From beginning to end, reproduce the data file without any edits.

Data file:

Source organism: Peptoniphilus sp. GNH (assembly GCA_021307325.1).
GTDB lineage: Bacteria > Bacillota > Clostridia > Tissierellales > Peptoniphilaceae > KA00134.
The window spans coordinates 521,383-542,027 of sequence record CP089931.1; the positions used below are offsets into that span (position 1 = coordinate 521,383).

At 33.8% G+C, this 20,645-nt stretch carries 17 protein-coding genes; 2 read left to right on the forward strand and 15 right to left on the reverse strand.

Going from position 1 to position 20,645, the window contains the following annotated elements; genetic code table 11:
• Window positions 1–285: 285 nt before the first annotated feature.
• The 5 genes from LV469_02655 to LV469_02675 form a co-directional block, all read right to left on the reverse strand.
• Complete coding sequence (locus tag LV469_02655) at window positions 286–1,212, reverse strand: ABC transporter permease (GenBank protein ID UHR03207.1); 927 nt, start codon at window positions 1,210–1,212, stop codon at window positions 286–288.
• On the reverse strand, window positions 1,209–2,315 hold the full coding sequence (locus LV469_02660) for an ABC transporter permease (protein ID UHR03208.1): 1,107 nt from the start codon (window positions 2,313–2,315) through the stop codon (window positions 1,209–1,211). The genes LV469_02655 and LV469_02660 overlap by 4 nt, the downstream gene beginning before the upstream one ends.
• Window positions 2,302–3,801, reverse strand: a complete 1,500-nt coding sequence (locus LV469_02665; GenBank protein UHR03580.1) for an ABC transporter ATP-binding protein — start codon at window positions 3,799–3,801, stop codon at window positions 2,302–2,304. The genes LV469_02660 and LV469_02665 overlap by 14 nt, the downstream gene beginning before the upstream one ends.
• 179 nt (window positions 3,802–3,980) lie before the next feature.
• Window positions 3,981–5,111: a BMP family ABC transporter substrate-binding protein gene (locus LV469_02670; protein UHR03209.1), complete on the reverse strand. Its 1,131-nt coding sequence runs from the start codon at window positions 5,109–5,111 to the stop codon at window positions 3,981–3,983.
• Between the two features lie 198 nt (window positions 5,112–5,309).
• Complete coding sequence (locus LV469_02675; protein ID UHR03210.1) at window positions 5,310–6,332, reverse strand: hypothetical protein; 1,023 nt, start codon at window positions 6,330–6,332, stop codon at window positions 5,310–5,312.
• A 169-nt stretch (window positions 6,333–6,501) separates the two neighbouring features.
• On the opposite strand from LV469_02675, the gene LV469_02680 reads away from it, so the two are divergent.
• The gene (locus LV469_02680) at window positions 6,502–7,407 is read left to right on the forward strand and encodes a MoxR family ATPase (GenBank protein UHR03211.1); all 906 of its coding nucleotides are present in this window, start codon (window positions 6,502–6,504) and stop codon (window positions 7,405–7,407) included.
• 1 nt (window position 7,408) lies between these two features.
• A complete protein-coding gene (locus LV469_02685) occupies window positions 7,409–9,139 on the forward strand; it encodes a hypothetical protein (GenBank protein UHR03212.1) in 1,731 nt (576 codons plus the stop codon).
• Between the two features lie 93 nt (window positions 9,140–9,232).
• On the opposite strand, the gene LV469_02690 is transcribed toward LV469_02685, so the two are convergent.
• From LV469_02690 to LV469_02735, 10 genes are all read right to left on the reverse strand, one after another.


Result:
Source organism: Peptoniphilus sp. GNH (assembly GCA_021307325.1).
GTDB lineage: Bacteria > Bacillota > Clostridia > Tissierellales > Peptoniphilaceae > KA00134.
The window spans coordinates 521,383-542,027 of sequence record CP089931.1; the positions used below are offsets into that span (position 1 = coordinate 521,383).

At 33.8% G+C, this 20,645-nt stretch carries 17 protein-coding genes; 2 read left to right on the forward strand and 15 right to left on the reverse strand.

Going from position 1 to position 20,645, the window contains the following annotated elements; genetic code table 11:
• Window positions 1–285: 285 nt before the first annotated feature.
• The 5 genes from LV469_02655 to LV469_02675 form a co-directional block, all read right to left on the reverse strand.
• Complete coding sequence (locus tag LV469_02655) at window positions 286–1,212, reverse strand: ABC transporter permease (GenBank protein ID UHR03207.1); 927 nt, start codon at window positions 1,210–1,212, stop codon at window positions 286–288.
• On the reverse strand, window positions 1,209–2,315 hold the full coding sequence (locus LV469_02660) for an ABC transporter permease (protein ID UHR03208.1): 1,107 nt from the start codon (window positions 2,313–2,315) through the stop codon (window positions 1,209–1,211). The genes LV469_02655 and LV469_02660 overlap by 4 nt, the downstream gene beginning before the upstream one ends.
• Window positions 2,302–3,801, reverse strand: a complete 1,500-nt coding sequence (locus LV469_02665; GenBank protein UHR03580.1) for an ABC transporter ATP-binding protein — start codon at window positions 3,799–3,801, stop codon at window positions 2,302–2,304. The genes LV469_02660 and LV469_02665 overlap by 14 nt, the downstream gene beginning before the upstream one ends.
• 179 nt (window positions 3,802–3,980) lie before the next feature.
• Window positions 3,981–5,111: a BMP family ABC transporter substrate-binding protein gene (locus LV469_02670; protein UHR03209.1), complete on the reverse strand. Its 1,131-nt coding sequence runs from the start codon at window positions 5,109–5,111 to the stop codon at window positions 3,981–3,983.
• Between the two features lie 198 nt (window positions 5,112–5,309).
• Complete coding sequence (locus LV469_02675; protein ID UHR03210.1) at window positions 5,310–6,332, reverse strand: hypothetical protein; 1,023 nt, start codon at window positions 6,330–6,332, stop codon at window positions 5,310–5,312.
• A 169-nt stretch (window positions 6,333–6,501) separates the two neighbouring features.
• On the opposite strand from LV469_02675, the gene LV469_02680 reads away from it, so the two are divergent.
• The gene (locus LV469_02680) at window positions 6,502–7,407 is read left to right on the forward strand and encodes a MoxR family ATPase (GenBank protein UHR03211.1); all 906 of its coding nucleotides are present in this window, start codon (window positions 6,502–6,504) and stop codon (window positions 7,405–7,407) included.
• 1 nt (window position 7,408) lies between these two features.
• A complete protein-coding gene (locus LV469_02685) occupies window positions 7,409–9,139 on the forward strand; it encodes a hypothetical protein (GenBank protein UHR03212.1) in 1,731 nt (576 codons plus the stop codon).
• Between the two features lie 93 nt (window positions 9,140–9,232).
• On the opposite strand, the gene LV469_02690 is transcribed toward LV469_02685, so the two are convergent.
• From LV469_02690 to LV469_02735, 10 genes are all read right to left on the reverse strand, one after another.